Cask Type: Second fill barrel
Identical to a first fill barrel, but has previously been used to mature whisky so passes subtler tones onto the second fill. Important in the
vatting process for single malts (not single cask, single malt obviously) to combine with richer first fill casks. Something as a member you need not concern yourself with!

These whiskies have lighter more floral and citrusy notes, with hints of creamy vanilla. On the whole these second fills give a more balanced range of flavours and any fruity mouth-watering distillery tastes are preserved.

Cask Type: Refill hogshead/barrel
The refill barrel and hogshead give the lightest character of any other type to a maturing whisky. This is due to the minimum of two previous whiskies that have drawn the flavours from the cask. They may not be as richly flavoured, but remember that each and every Society bottling has passed the stringent scrutiny of The Tasting Panel.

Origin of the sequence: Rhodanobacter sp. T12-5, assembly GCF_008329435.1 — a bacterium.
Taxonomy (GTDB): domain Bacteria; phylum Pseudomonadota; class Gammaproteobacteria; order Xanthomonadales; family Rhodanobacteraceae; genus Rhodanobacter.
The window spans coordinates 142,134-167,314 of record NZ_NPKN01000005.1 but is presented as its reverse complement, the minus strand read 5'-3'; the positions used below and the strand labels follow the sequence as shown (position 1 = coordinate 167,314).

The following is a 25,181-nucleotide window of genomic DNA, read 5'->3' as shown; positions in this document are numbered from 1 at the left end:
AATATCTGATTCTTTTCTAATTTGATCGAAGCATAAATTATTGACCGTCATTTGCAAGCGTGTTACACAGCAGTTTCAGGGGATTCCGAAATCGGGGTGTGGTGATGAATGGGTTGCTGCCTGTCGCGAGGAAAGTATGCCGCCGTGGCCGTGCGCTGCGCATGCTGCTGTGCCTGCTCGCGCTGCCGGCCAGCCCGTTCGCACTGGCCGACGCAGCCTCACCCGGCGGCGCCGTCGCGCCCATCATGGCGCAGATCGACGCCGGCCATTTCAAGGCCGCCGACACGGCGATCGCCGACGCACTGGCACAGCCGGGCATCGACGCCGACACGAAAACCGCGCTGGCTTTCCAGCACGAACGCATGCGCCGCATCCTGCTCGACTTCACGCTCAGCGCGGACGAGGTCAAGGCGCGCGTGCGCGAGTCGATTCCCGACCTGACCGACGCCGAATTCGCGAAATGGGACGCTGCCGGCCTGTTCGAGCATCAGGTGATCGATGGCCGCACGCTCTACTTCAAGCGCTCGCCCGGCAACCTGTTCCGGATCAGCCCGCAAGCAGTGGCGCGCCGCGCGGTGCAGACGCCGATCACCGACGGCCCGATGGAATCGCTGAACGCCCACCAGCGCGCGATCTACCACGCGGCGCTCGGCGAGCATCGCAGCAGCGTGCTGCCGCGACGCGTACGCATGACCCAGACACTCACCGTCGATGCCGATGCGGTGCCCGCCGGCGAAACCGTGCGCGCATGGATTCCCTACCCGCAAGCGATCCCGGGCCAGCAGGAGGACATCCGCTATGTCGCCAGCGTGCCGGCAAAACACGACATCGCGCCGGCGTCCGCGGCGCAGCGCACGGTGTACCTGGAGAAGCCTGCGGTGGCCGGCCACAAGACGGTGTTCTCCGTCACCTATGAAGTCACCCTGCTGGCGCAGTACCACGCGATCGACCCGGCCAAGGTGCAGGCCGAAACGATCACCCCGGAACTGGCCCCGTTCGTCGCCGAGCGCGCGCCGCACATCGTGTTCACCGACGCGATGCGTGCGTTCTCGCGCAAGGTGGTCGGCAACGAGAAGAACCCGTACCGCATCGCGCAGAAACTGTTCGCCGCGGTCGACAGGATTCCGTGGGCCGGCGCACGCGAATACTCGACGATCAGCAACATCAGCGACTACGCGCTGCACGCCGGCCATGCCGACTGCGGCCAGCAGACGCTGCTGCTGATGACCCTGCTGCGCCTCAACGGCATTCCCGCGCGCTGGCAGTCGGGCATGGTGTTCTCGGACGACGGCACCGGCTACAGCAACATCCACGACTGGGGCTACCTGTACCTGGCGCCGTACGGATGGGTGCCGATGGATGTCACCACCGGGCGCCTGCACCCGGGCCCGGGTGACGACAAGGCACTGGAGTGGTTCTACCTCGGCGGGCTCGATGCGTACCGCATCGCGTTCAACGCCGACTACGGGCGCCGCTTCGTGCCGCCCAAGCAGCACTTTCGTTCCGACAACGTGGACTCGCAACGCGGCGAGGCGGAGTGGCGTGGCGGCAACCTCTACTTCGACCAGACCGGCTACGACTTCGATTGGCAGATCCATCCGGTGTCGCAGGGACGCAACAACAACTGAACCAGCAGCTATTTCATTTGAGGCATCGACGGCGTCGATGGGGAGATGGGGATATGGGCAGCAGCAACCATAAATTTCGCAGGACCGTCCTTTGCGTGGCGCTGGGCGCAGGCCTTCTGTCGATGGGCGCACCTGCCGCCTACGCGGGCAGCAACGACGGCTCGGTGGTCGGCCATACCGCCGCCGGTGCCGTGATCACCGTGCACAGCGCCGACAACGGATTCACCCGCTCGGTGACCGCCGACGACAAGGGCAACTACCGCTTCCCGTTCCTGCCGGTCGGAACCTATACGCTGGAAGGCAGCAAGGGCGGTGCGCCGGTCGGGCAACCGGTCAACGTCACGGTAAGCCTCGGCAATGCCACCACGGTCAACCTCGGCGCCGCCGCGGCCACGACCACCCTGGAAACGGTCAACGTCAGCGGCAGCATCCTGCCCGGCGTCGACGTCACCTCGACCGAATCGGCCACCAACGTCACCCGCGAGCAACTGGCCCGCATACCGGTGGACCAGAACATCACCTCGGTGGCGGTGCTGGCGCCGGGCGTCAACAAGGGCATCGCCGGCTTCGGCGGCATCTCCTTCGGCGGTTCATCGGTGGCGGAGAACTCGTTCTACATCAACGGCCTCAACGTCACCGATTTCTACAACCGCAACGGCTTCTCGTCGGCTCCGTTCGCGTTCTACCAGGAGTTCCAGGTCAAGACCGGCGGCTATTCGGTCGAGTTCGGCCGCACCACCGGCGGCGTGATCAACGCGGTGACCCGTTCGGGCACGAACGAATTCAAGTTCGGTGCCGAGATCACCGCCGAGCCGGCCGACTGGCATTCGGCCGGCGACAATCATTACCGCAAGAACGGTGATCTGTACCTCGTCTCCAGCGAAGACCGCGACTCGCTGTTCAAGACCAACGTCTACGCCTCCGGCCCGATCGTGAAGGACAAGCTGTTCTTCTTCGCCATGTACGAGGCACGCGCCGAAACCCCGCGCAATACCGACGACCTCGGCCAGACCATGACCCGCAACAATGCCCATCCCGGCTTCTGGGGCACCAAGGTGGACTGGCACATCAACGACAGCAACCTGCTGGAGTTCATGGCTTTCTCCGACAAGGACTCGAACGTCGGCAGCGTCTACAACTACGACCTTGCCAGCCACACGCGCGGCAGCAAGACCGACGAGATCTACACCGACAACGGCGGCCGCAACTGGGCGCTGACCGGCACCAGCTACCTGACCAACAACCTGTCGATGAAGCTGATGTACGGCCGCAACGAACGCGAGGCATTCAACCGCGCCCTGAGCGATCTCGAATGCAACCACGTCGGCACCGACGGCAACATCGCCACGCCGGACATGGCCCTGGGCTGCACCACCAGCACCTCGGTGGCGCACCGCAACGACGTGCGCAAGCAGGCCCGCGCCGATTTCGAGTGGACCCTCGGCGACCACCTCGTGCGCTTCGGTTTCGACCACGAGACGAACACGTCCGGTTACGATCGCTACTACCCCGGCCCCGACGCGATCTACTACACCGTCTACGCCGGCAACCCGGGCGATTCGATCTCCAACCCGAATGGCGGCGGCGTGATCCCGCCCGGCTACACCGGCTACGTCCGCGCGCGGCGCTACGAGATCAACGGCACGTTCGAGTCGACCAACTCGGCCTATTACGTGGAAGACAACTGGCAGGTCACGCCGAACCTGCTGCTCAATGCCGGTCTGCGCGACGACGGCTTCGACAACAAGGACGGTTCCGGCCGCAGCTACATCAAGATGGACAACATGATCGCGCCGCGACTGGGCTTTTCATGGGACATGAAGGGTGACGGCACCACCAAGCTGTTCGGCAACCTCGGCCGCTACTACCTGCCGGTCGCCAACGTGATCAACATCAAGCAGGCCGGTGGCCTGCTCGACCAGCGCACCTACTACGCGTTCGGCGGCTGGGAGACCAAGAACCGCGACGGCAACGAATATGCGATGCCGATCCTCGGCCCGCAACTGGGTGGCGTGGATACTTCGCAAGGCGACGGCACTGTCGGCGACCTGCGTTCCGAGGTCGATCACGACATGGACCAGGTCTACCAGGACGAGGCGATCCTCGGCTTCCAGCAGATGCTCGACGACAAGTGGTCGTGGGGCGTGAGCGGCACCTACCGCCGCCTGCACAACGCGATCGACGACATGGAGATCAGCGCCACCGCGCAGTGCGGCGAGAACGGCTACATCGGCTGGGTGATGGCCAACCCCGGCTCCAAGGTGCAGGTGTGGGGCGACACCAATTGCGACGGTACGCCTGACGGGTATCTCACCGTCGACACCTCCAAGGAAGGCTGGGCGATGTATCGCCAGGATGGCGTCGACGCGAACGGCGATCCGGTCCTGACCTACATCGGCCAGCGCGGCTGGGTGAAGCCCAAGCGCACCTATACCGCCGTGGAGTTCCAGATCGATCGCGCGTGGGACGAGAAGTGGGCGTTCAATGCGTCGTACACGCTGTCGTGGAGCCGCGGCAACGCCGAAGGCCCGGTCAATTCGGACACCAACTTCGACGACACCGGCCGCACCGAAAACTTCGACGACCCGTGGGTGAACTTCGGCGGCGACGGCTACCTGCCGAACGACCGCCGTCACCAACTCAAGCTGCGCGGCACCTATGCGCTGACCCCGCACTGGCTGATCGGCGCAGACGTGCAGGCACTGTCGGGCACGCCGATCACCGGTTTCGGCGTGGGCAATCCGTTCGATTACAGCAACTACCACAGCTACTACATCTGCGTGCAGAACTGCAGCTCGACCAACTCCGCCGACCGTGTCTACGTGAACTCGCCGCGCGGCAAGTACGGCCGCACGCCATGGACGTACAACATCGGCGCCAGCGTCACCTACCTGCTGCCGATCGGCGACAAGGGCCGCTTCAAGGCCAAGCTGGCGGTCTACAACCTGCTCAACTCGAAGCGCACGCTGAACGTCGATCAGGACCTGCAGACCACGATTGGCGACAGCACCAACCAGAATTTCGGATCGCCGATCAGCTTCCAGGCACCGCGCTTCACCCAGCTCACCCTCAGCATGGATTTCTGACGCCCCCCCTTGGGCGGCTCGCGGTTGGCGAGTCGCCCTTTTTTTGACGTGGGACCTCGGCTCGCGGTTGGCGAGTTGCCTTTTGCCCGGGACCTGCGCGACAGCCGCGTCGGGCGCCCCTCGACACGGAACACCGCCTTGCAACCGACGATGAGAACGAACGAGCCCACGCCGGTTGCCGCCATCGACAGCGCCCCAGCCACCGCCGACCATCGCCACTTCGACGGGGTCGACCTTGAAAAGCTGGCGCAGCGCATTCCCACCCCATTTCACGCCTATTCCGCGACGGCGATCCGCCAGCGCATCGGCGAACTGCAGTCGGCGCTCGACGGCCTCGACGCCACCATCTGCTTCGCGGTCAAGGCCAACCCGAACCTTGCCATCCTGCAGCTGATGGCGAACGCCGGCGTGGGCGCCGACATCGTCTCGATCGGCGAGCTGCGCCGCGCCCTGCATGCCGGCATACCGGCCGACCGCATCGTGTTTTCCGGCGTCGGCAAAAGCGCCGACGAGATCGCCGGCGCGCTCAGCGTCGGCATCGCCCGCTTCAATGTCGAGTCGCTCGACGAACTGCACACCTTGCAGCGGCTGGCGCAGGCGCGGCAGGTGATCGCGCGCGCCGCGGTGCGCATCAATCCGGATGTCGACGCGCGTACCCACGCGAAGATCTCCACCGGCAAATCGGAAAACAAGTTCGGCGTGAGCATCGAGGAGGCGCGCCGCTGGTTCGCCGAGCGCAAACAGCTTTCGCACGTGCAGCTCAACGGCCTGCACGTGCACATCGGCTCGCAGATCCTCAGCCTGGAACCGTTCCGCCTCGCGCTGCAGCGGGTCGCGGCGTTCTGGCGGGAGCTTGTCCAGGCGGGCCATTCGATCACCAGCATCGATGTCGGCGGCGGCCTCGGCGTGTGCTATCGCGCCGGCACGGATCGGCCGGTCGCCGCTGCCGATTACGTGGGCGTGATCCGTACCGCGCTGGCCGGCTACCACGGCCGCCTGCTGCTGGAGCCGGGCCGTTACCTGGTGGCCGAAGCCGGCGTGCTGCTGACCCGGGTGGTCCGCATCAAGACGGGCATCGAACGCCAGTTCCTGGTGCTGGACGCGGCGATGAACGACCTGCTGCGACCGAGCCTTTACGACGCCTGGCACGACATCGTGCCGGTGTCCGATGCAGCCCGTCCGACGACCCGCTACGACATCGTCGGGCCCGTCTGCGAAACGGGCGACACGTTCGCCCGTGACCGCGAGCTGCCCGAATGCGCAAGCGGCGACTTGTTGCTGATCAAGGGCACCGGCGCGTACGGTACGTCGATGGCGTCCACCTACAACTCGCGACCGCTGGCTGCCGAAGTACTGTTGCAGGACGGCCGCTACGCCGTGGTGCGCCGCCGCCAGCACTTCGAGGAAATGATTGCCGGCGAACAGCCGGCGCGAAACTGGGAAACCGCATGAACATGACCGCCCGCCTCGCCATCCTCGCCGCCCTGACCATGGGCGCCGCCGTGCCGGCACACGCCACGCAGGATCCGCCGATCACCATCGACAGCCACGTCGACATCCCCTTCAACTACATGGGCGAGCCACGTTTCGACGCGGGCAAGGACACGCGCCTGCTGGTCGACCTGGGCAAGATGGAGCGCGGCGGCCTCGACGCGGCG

Though they pass little of their own traits to a maturing whisky, this allows the distillery character to shine. Expect a flurry of citrus, barley and salty notes, with earthiness allowed to dominate from the peatier single malts.


Previous Occupant: Sherry
Feisty, full-bodied Spanish casks, sherried whiskies are richer and darker in colour (maybe it’s the weather) with bold aromatic flavours.
• Stronger characteristics from European oak (Quercus robur)
• Toasted prior to filling with sherry
• The wood is lightly caramelised
• Have usually matured Oloroso, though Fino, Manzanilla,
Amontillado and Pedro Ximenez casks can appear.

Cask Type: First fill sherry butt
The most common of sherry casks, the butt holds around 500 litres of spirit. A 1st fill sherry butt will produce the darkest colours of
whisky, and create some of the strongest flavour characteristics.